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Grilled Meat Danger in Rhode Island Requires Life-Saving Surgery

Tim Boyer's picture
Grilled meat

In the new issue of the American Journal of Roentgenology, radiologist David Grand, M.D. reports that during an 18-month period, Rhode Island Hospital physicians were presented with six cases of accidental ingestion of a foreign object lodged in their patient’s grilled meat. The foreign object? Short pieces of fine, yet stiff metal wire.

According to Doctor Grand, a review of patient histories revealed that all six patients had cleaned their grills using a wire brush just before grilling, and all had been admitted to the emergency department within 24 hours after eating the grilled meat complaining of either painful swallowing in the mouth and esophagus or of abdominal pain.

Of the six patients, three presented with odynophagia (painful swallowing) and three with severe abdominal pain. Radiologic and/or computed tomography (CT) scan examinations revealed that those diagnosed with odynophagia had wire bristles lodged in their necks, which were subsequently successfully removed via non-surgical endoscopic techniques.

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Of the three patients with abdominal pain, two had wire bristles that had perforated their small intestine, while the third had wire bristles that perforated through the stomach and into the liver. All three had major surgery and recovered from their accidental ingestion.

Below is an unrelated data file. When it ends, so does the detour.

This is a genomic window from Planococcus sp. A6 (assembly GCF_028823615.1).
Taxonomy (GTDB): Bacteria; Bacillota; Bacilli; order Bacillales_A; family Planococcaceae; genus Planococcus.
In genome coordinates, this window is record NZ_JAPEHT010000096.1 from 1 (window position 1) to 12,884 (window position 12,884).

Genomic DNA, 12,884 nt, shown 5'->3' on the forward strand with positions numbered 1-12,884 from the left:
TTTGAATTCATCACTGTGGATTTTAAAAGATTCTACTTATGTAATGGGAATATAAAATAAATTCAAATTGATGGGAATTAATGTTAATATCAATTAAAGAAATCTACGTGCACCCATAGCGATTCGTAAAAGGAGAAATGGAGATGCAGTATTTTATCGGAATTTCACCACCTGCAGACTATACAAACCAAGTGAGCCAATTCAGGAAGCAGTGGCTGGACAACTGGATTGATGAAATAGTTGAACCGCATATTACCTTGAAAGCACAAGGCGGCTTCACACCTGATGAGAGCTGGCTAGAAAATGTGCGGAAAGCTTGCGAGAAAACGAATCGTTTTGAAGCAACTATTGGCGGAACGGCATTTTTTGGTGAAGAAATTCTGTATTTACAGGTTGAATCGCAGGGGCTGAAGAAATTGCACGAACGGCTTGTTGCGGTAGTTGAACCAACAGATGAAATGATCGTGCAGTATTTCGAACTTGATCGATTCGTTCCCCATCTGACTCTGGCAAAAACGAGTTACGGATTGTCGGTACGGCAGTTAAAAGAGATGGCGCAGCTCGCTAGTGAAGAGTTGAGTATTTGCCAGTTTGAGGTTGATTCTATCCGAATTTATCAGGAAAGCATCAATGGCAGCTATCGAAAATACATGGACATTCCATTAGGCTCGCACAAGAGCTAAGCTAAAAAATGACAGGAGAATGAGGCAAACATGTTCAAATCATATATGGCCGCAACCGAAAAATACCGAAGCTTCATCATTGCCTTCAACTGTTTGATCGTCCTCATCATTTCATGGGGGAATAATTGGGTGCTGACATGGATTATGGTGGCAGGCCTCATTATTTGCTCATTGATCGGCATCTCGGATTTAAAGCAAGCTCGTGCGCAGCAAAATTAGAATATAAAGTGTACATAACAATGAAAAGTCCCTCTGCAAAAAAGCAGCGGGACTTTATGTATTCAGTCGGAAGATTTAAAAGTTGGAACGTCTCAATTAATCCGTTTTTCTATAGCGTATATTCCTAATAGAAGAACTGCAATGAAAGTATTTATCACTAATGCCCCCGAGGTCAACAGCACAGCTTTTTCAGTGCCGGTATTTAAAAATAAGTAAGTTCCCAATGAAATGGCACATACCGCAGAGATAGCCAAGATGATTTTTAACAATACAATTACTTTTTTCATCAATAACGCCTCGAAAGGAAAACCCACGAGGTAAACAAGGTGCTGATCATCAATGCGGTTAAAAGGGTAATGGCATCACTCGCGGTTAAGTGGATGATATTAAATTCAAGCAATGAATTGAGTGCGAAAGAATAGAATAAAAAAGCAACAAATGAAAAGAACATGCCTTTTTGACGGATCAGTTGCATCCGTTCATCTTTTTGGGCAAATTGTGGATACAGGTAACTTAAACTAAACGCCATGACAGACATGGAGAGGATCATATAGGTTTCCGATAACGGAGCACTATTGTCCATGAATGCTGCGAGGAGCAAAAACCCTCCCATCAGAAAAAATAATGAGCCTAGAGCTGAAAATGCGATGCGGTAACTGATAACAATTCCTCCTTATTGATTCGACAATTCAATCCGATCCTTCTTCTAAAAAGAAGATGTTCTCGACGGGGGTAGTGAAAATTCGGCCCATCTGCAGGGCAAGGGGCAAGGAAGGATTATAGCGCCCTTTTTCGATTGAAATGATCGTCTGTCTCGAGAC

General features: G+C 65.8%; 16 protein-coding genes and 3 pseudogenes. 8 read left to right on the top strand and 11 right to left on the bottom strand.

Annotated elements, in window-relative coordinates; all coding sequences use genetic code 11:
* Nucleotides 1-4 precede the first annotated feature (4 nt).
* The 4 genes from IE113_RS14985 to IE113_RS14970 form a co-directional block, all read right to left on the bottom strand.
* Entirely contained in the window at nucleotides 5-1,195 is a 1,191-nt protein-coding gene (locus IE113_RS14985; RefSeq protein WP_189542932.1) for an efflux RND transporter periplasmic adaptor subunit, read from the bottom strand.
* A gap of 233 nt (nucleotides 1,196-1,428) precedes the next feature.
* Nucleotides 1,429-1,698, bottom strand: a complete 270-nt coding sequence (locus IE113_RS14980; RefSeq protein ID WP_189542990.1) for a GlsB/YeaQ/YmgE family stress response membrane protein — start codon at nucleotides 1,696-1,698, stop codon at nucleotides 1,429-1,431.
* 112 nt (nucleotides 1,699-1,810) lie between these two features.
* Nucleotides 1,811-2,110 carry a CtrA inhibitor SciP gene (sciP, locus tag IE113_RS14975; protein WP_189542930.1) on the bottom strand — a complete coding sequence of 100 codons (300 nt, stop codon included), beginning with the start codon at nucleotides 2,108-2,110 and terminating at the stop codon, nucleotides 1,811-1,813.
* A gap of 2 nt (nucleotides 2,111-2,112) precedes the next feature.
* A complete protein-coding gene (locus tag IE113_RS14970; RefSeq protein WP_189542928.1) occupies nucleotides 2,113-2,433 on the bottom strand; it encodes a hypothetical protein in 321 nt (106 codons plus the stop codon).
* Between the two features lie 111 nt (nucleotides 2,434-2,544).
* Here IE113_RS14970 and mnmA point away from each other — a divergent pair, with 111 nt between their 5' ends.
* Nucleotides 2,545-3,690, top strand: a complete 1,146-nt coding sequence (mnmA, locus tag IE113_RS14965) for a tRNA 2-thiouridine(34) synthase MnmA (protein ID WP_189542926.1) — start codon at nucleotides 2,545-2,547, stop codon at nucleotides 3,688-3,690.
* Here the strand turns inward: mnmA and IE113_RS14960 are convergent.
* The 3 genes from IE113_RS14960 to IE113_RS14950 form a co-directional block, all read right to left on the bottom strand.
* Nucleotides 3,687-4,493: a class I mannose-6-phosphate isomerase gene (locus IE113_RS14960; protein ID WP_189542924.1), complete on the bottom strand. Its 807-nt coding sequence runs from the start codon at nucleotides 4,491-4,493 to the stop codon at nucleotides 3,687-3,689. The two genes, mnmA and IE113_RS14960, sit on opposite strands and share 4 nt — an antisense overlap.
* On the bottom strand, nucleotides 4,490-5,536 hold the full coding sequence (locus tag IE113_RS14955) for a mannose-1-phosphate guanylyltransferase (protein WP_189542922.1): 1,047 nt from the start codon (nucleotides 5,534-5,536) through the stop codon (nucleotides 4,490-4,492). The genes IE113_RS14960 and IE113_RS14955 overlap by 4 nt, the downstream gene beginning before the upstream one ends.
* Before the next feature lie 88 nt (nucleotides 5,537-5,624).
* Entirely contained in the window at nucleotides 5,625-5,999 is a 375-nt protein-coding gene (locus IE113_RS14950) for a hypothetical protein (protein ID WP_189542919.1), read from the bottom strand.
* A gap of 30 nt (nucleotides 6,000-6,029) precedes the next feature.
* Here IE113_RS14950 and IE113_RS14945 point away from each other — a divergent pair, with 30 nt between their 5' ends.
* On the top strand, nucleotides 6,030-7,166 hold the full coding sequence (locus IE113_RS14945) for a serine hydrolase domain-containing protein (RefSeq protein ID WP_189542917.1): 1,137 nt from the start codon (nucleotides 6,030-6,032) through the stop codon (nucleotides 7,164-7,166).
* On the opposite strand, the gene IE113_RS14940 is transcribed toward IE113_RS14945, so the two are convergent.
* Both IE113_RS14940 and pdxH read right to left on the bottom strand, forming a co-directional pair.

According to a statement by Dr. Grand, “Although foreign body ingestion is not a rare complaint in an emergency department, it is striking that in only 18 months we identified six separate episodes of wire bristle ingestion after eating grilled meat. The public should be aware of this potential danger.”

In a YouTube video, Dr. Grand discusses the grilled meat danger he detected in Rhode Island and advises people that one way to avoid ingesting wire bristles and subsequent life-saving surgery is to carefully wipe the grill off with paper towels after cleaning the grill with a wire brush.

Image Source: Courtesy of MorgueFile

Reference: “Inadvertent Ingestion of Wire Bristles From a Grill Cleaning Brush: Radiologic Detection of Unsuspected Foreign Bodies” American Journal of Roentgenology; April 2012 vol. 198 no. 4 836-839; David J. Grand, David R. Cloutier, Michael D. Beland and William W. Mayo-Smith.